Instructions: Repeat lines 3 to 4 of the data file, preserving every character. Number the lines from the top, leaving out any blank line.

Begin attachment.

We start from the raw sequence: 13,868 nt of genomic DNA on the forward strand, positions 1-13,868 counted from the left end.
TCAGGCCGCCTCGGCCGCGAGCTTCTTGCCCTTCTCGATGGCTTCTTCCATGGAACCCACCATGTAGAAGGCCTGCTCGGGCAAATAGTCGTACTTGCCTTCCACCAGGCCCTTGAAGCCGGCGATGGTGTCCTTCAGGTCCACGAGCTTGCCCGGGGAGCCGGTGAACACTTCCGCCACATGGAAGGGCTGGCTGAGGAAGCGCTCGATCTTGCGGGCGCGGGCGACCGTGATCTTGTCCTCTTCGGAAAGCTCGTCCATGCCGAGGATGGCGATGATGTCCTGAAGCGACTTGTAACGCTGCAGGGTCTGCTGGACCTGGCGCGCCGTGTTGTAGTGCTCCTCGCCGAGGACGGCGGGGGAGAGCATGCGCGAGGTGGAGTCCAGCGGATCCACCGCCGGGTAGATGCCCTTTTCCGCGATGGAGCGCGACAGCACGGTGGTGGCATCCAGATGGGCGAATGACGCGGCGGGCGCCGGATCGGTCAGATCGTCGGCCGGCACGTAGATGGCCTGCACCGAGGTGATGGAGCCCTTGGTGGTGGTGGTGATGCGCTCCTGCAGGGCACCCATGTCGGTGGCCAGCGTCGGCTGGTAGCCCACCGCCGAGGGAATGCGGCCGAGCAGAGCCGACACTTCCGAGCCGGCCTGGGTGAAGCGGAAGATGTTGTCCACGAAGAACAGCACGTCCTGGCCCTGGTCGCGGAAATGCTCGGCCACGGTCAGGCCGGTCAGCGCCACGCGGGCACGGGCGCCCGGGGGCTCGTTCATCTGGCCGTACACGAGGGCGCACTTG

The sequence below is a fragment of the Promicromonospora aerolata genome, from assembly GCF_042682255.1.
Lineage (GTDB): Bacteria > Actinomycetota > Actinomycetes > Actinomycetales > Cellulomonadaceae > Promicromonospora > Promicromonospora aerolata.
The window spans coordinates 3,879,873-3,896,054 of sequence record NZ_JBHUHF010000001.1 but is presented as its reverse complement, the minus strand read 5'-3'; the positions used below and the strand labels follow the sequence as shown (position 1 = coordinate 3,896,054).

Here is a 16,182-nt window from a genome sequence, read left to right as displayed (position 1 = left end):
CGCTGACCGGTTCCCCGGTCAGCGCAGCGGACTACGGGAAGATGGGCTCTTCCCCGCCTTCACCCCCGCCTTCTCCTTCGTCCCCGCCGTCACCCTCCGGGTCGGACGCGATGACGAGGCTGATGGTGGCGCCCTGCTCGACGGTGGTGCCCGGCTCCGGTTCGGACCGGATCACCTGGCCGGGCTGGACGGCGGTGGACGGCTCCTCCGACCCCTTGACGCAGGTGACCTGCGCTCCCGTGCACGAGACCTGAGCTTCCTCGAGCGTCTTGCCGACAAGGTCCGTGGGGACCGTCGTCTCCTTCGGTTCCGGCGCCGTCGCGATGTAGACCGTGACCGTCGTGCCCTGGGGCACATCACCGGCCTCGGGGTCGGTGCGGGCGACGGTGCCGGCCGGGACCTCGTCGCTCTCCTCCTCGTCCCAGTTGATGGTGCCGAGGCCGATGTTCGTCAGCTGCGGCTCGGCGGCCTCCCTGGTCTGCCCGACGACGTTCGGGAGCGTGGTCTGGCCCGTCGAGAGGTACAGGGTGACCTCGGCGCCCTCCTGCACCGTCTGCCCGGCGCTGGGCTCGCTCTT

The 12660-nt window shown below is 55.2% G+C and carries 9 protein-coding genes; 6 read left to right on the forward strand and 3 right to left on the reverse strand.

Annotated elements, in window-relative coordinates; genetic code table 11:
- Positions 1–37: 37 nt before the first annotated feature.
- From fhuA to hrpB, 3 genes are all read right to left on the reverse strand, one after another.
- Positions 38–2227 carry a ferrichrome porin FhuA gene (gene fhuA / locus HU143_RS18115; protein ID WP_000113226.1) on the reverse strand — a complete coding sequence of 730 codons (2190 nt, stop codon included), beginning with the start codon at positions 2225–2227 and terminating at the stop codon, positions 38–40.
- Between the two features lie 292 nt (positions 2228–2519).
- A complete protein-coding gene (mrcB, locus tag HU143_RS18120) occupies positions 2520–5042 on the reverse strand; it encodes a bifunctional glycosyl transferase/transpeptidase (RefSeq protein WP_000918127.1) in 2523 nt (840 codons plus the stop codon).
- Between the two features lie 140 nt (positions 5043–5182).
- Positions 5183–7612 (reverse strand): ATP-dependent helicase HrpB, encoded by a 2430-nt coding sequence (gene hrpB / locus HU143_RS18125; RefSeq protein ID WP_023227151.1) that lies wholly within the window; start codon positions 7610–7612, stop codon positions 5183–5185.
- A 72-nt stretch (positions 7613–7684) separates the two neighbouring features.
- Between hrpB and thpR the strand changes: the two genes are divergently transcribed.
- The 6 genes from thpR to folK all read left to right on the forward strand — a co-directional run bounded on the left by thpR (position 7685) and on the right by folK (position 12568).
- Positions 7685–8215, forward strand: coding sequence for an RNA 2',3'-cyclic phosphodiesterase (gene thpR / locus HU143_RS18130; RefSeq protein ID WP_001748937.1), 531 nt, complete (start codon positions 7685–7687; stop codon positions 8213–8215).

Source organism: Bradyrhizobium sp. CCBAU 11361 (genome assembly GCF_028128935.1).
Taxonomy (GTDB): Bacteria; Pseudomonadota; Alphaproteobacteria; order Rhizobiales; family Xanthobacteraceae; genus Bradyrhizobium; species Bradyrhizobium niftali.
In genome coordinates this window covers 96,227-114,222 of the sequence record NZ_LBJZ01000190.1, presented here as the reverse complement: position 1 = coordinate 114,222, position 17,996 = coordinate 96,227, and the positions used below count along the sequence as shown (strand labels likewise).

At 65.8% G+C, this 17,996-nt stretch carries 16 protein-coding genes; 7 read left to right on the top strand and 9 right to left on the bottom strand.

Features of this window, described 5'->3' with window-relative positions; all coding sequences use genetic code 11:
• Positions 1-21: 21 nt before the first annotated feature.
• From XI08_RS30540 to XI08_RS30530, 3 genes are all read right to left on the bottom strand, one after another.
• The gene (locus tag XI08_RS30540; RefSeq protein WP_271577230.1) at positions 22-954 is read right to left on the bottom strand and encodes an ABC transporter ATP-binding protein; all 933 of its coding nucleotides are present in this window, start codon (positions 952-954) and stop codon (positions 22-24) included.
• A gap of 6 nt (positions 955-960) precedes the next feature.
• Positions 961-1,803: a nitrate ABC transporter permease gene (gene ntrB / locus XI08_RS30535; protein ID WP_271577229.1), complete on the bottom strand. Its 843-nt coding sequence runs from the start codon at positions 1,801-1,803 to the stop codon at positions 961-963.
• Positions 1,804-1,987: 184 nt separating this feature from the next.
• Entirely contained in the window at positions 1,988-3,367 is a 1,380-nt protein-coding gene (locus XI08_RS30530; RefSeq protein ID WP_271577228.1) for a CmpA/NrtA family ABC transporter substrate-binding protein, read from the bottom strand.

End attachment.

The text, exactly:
The sequence below is a fragment of the Promicromonospora aerolata genome, from assembly GCF_042682255.1.
Lineage (GTDB): Bacteria > Actinomycetota > Actinomycetes > Actinomycetales > Cellulomonadaceae > Promicromonospora > Promicromonospora aerolata.